We indicated in C.N. 2857 that, in reality, the possibility of Kh1 had been pointed out by almost all magazines which published the game in 1933.

Koltanowski’s sweepings are, as usual, of unidentified provenance, but a recent browse through Test your chess by Gerald Abrahams (London, 1975) has presented us with an additional complication. Position 3 was as follows:


‘In this position, White, to move, resigned. Was that a mistake?’

The following is the solution later in the book (which had no page numbers):

‘This position constitutes the close of a game played by no less than Salo Flohr (White) against the Swiss player Grob in the 1930s.

It looks as if Kh1 for White saves the game; and Flohr, under time-pressure, may have missed this. If 1 Kh1 Qf1+ 2 Bg1.

Perhaps an opponent can be trusted to find what Russian analysts pointed out a few years later, but which is not terribly hard to see: 2...Bxd4!

In answer to this, 3 Qe8+ Kh7 4 Be4+ f5 comes to nothing. Also the sacrifice 3 Bxf7+ can be easily worked out as not leading to a perpetual check.

Acceptance of Black’s sacrifice by 3 Qxd4 is answered by 3...f3, which threatens mate. There follows: 4 Bxf7+ Kxf7 5 Qd5+ Kg6! 6 Qe4+ Bf5 wins.

It therefore appears that White’s position was a lost one, given good play, not easy to analyse, by the opponent ...

Years later, when the justification of his resignation was brought to his notice, Flohr commented: “You thought about it for six years, but I resigned then and there.”’

Whether this alleged dialogue is any more credible than Koltanowski’s script is unclear, but at least Koltanowski’s book had the correct position, whereas Abrahams put a black, not white, pawn on f4 and gave a different queen’s-side pawn configuration.

He was not the first to do so. The conclusion to the game was discussed on pages 99-100 of Der letzte Fehler by Klaus Trautmann (Schwieberdingen, 1999). He related that in 1965 Giorgio Porreca gave the position in L’Italia Scacchistica with a black pawn at f4 (and the incorrect queen’s-side pawns), and that the matter was picked up by Horst Ewald in the 3/1966 issue of Schach. Porreca stated that his source had been a Russian brochure by Boris Wainstein, and much of the discussion involved establishing the correct game-score, a matter not in dispute today. We should, though, like to know when the position first appeared in print as in the second diagram above.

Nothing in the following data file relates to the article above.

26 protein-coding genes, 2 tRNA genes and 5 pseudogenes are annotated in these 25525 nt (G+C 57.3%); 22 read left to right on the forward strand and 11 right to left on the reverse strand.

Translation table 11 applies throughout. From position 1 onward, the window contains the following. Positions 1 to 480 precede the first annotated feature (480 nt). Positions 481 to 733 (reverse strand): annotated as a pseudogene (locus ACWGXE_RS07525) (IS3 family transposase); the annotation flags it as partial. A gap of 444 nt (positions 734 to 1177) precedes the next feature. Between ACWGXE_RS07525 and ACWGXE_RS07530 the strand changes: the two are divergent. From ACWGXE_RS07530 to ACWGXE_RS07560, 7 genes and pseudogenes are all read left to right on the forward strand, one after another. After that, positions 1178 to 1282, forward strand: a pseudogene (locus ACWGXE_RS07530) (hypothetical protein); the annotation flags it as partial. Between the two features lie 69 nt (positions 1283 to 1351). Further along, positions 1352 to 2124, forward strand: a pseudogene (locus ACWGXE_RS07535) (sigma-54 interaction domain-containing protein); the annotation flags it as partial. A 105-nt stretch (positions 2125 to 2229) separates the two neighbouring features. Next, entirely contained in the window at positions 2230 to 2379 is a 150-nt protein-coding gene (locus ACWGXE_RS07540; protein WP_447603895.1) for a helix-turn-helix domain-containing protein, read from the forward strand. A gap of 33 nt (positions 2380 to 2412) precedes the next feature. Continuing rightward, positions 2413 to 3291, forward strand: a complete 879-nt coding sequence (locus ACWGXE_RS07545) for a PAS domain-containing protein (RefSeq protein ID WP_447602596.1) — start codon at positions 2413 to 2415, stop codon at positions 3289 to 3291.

It was the opening game in the Flohr v Grob match, played in Arosa, Switzerland from 26 February to 3 March 1933 (Schweizerische Schachzeitung, March 1933, page 37). Some later books misdated the game 1932, examples being page 275 of The Joys of Chess by F. Reinfeld (New York, 1961) and page 79 of Blunders and Brilliancies by I. Mullen and M. Moss (Oxford, 1990).


From Christian Sánchez (Rosario, Argentina):

‘C.N. 4309 asked when the wrong position from Flohr v Grob first appeared in print and referred to “a Russian brochure by Boris Wainstein”. The position in question was given on pages 53-55 of Wainstein’s book Kombinatsii i lovushki v debyute (Moscow, 1965). See also pages 52-53 of the Spanish translation, La trampa en la apertura (Barcelona, 1967).


Wainstein (or Weinstein) states that the story had appeared previously, told by Ferzberi (i.e. Wainstein himself). It is essentially the same as Gerald Abrahams’ version, with the addition of Bronstein as the master who found the winning line for Black and told Flohr.’



C.N. 4309 asked about the first publication of the above erroneous diagram (erroneous because, in addition to the misplacing of the queen’s-side pawns, the pawn at f4 should be white).

Richard J. Hervert (Aberdeen, MD, USA) notes that the diagram appeared on page 13 of the first edition of Gerald Abrahams’ Test your chess (London, 1963). The solution on the following page was:


Our correspondent remarks that 6...f2 is an oversight, since 7 Qxf2 gives check. The 1975 edition of Abrahams’ book corrected the sequence to 5 Qd5+ Kg6 6 Qe4+ Bf5, and Black wins.


Avital Pilpel notes that two early specimens of Salo Flohr’s play were included in a book by Yosef Porat and Eliahu Fasher, Yosef Porat Aman ha’Sachmat, 70 Mishakim Nivharim, which was published in Israel in 1989. The first of them, from page 21, is given below, with Porat’s notes translated by our correspondent. Played in a friendly match between the Silesian and Czechoslovakian German Chess Associations circa September 1928 (‘a few weeks after the July 1928 Olympiad in The Hague’), it is a loss by Flohr to Porat (who was then named Heinz Joseph Foerder):


‘Position after 24 ...Qxh3. The white bishop is in a cage.’ 25 Ng4 Rxd1+ 26 Qxd1 Qh8 27 a3 Nd6 28 Qd3 Qd8 29 Qb3 Kd7